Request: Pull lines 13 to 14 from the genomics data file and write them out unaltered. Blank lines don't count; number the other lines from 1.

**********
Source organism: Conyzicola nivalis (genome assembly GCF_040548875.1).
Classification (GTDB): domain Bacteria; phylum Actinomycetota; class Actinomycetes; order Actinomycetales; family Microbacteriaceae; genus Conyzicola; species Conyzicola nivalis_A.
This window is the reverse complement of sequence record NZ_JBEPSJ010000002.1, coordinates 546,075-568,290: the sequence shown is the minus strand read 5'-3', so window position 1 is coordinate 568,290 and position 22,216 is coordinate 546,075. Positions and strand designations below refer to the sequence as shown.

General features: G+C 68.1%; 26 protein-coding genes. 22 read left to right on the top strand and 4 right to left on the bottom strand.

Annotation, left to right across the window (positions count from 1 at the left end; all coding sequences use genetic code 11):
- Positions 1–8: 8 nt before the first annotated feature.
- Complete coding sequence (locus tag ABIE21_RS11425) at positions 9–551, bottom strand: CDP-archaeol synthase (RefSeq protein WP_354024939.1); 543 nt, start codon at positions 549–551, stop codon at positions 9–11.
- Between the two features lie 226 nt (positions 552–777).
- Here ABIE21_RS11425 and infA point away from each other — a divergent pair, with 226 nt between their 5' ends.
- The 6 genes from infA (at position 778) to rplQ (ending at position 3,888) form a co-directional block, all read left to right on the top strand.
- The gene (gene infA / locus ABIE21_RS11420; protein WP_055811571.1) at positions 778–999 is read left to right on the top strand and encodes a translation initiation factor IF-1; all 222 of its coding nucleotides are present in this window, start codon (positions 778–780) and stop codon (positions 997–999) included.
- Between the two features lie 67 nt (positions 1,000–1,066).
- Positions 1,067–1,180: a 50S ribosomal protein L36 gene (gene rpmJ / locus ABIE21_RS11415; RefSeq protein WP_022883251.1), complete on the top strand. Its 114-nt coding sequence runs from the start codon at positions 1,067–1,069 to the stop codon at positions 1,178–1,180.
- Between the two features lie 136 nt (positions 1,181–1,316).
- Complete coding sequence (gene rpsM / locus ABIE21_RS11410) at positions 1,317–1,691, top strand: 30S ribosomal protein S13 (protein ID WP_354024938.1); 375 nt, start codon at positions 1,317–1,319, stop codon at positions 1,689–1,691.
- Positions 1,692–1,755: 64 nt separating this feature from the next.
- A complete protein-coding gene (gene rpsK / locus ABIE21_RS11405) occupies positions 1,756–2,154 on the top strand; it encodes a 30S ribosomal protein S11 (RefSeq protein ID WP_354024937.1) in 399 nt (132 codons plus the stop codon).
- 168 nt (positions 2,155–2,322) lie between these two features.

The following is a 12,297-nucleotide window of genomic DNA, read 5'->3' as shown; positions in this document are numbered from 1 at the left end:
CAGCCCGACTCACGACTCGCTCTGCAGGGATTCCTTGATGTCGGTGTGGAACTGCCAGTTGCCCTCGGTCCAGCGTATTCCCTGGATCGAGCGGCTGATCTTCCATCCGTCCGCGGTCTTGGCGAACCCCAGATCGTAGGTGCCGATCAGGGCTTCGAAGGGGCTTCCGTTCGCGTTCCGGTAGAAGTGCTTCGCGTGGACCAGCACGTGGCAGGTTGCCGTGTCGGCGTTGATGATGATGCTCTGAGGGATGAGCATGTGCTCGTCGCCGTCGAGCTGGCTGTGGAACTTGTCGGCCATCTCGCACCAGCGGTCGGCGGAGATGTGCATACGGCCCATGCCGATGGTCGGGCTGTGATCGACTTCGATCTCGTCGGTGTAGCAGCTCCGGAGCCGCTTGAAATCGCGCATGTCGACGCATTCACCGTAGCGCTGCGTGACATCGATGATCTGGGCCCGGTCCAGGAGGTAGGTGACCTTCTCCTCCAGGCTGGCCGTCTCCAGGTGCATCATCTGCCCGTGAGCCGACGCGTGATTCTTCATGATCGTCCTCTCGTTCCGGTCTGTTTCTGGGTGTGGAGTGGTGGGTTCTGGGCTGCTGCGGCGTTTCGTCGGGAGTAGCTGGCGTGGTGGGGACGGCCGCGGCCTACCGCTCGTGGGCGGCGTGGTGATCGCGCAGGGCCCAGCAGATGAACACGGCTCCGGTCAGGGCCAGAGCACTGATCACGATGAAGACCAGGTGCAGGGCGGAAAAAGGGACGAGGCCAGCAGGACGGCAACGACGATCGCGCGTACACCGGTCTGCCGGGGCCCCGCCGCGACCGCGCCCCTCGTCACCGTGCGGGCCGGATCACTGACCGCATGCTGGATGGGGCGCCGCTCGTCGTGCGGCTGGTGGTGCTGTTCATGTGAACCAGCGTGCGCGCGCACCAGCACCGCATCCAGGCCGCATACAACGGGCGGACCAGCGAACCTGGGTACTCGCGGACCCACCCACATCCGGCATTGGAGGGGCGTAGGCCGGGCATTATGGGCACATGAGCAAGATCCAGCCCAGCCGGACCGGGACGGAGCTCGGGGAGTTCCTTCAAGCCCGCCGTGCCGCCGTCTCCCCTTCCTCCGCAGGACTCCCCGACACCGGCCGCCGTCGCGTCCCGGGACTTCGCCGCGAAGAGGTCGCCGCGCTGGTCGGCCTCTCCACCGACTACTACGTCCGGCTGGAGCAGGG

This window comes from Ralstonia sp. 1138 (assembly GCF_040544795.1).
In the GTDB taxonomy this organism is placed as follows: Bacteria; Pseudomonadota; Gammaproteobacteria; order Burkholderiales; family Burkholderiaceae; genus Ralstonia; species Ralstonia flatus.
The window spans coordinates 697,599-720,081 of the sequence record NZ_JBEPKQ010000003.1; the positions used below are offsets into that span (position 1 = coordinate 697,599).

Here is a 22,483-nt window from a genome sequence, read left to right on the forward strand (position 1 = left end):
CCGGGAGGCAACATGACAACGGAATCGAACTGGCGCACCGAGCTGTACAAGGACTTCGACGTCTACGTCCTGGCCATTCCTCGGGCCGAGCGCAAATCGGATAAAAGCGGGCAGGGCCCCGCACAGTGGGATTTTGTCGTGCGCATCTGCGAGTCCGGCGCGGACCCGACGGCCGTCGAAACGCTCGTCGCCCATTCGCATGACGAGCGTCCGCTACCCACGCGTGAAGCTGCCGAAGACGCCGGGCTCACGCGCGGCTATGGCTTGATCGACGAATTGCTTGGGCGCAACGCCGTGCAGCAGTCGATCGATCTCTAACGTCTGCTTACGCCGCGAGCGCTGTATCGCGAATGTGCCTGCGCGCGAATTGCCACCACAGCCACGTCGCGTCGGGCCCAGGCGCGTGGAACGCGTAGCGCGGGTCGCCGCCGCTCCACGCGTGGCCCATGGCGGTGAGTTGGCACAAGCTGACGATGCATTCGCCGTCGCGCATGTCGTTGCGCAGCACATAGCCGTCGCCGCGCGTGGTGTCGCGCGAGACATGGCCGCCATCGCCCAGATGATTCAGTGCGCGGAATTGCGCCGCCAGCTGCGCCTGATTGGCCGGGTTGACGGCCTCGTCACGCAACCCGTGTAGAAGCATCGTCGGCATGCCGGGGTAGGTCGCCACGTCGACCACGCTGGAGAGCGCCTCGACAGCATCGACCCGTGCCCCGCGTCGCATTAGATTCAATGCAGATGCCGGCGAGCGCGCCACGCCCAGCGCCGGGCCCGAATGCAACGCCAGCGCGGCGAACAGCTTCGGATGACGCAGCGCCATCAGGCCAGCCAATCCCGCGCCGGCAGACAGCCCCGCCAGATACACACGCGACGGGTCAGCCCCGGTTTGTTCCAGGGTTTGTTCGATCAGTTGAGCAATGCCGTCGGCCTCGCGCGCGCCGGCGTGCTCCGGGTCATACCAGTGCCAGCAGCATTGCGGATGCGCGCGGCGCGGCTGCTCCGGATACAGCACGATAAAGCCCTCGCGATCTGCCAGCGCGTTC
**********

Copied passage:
- Positions 1,067–1,180: a 50S ribosomal protein L36 gene (gene rpmJ / locus ABIE21_RS11415; RefSeq protein WP_022883251.1), complete on the top strand. Its 114-nt coding sequence runs from the start codon at positions 1,067–1,069 to the stop codon at positions 1,178–1,180.
- Between the two features lie 136 nt (positions 1,181–1,316).